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Road builders present case for tolling existing highways

Frank McCartney, executive director of the Delaware River Joint Toll Bridge Commission and president of IBTTA, said, “How do we get the Congress to have the courage to allow tolling of existing interstates? We heard from [Transportation] Secretary [Ray] LaHood at our legislative conference that he’s in favor of tolling new capacity, but not existing capacity.“

The Trucker News Services

6/24/2011

WASHINGTON — Speakers representing road and bridge builders and tunnel and toll associations recently made a plea at the nation’s capital for lawmakers to give states the flexibility to toll existing interstate highways.

Ed Regan of Wilbur Smith Associates said, “The interstate highway system is now more than 50 years old. Built with 90 percent federal funds at a cost of $130 billion, parts of the system are crumbling.

“Over the next 50 years, we will need to spend $2.5 trillion to rebuild the system and the bulk of that cost will fall to the states. If the states are expected to bear that burden to rebuild the interstate highway system, Congress should eliminate current federal restrictions on tolling of existing and new interstate highways.

“In short, if the federal government can no longer help solve the problem, it should at least get out of the way.”

Regan’s presentation was based on a paper titled “Building the Case for Tolling the Interstates” that he co-authored with Steven Brown, also of Wilbur Smith Associates. The article and other documents related to the event may be found at www.ibtta.org.

Seven other transportation spokesmen participated in the event, titled “Rebuilding America’s Interstate Highway System.” The event was organized by the International Bridge Tunnel and Turnpike Association and held at the offices of the Information Technology and Innovation Foundation.

“There is another tool that our governor wants us to look at: the flexibility to toll the interstate, “ said Greg Whirley, Virginia Department of Transportation Commissioner. “We have submitted an expression of interest to FHWA to toll I-95 from the North Carolina border to the Maryland state line. We believe that’s needed because we have a tremendous need for reconstruction, rehabilitation and maintenance. We have over a billion dollars of needs just on I-95. That does not even include the work that is needed on the bridges on I-95. We need long-term sustainable revenue. That’s why the flexibility to toll I-95 is important. It is one that we are going to work hard to get.”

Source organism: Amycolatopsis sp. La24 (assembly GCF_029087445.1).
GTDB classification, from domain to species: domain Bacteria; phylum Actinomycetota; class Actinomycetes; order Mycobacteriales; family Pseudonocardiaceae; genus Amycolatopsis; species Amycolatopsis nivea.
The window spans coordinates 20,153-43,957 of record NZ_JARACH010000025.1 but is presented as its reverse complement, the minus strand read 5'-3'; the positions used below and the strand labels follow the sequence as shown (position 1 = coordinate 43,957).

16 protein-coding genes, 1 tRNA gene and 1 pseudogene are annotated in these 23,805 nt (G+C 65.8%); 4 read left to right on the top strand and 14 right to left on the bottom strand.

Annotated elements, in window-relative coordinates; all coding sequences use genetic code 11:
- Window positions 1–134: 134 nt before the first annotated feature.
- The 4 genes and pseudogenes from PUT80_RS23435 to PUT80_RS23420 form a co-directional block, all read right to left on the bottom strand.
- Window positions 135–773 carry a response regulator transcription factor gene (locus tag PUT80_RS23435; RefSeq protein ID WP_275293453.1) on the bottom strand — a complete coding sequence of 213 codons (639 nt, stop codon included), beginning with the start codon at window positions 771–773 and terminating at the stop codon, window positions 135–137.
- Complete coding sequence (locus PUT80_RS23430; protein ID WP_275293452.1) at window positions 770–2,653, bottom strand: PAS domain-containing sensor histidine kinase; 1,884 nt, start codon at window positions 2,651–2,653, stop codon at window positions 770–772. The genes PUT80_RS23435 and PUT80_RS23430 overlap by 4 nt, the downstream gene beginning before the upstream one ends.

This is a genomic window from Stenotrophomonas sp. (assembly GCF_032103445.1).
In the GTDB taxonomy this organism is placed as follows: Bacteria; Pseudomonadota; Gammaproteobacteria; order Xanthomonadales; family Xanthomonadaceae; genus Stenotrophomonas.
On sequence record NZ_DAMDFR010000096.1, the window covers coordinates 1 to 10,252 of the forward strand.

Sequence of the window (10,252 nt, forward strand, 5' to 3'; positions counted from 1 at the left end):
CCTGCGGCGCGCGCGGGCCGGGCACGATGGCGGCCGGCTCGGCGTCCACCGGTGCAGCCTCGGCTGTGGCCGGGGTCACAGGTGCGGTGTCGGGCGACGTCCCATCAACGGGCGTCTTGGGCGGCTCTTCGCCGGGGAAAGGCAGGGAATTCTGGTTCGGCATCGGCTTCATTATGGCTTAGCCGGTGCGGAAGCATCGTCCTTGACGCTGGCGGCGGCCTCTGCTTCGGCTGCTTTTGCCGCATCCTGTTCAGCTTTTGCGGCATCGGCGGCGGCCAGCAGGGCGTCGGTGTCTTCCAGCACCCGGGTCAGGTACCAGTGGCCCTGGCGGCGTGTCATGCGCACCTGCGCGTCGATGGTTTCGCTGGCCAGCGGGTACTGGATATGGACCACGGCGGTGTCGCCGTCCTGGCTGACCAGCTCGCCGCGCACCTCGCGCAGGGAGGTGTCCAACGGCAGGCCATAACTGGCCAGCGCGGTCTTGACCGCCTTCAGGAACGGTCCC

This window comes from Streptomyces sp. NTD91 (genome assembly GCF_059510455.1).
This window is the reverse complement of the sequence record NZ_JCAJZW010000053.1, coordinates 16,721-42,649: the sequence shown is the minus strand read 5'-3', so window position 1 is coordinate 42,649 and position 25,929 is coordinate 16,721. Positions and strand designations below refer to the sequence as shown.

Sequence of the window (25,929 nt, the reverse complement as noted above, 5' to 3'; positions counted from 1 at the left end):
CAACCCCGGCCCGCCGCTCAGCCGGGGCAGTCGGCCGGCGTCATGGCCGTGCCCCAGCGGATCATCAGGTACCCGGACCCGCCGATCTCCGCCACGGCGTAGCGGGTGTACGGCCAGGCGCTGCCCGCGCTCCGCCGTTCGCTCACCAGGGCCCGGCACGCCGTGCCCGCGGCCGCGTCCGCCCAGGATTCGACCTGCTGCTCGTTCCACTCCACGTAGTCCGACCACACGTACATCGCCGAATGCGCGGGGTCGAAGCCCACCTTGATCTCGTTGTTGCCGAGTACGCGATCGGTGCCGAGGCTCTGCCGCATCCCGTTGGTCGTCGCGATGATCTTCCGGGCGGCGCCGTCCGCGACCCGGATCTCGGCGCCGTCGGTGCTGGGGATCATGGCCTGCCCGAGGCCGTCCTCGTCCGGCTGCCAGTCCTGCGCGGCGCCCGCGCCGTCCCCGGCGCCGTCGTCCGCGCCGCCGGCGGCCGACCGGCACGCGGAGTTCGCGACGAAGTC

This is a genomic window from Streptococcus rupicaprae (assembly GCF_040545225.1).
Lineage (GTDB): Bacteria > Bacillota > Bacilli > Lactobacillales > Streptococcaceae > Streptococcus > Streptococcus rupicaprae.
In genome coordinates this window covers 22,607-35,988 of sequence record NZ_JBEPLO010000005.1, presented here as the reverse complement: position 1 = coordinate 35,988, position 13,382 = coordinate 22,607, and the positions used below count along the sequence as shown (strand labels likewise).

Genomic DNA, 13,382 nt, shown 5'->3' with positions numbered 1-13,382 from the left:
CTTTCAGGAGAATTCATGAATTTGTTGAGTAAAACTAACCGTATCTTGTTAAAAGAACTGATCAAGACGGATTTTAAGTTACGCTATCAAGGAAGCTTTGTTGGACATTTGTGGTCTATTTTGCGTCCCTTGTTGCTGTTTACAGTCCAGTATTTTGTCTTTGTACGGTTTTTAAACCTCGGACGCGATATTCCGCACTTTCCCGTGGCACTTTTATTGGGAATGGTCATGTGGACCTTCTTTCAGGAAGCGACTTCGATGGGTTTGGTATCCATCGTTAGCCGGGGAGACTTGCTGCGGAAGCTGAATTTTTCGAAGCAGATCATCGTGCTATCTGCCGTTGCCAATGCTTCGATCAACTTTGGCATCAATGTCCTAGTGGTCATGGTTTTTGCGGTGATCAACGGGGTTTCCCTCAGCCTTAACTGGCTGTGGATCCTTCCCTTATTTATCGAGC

Frank McCartney, executive director of the Delaware River Joint Toll Bridge Commission and president of IBTTA, said, “How do we get the Congress to have the courage to allow tolling of existing interstates? We heard from [Transportation] Secretary [Ray] LaHood at our legislative conference that he’s in favor of tolling new capacity, but not existing capacity.“

In that case, McCartney said, the message must be taken elsewhere.

“He [LaHood] said he doesn’t hear support for tolling from Congress, the governors or the states. Therefore, we need to get a message before the National Governors Association and the National Conference of State Legislatures. We need to make it an issue that they understand because their DOTs are strapped for options. We can utilize all the people in this room to spread the message that we need to have our interstate highways rebuilt with a sustainable revenue source. The best way we can do that is to get involved in these organizations and get them to start driving that message to Washington.”

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“It is the worst environment for the passage of surface transportation legislation in the past 30 years,” said Pete Ruane, president and CEO of the American Road and Transportation Builders Association.

Other arguments made for tolling included a “fatally flawed” gas tax system, increasing construction costs and a growing need for “flexibility” in funding given the economy and the aging state of the infrastructure.

Dorothy Cox of The Trucker staff may be contacted to comment at dlcox@thetrucker.com.

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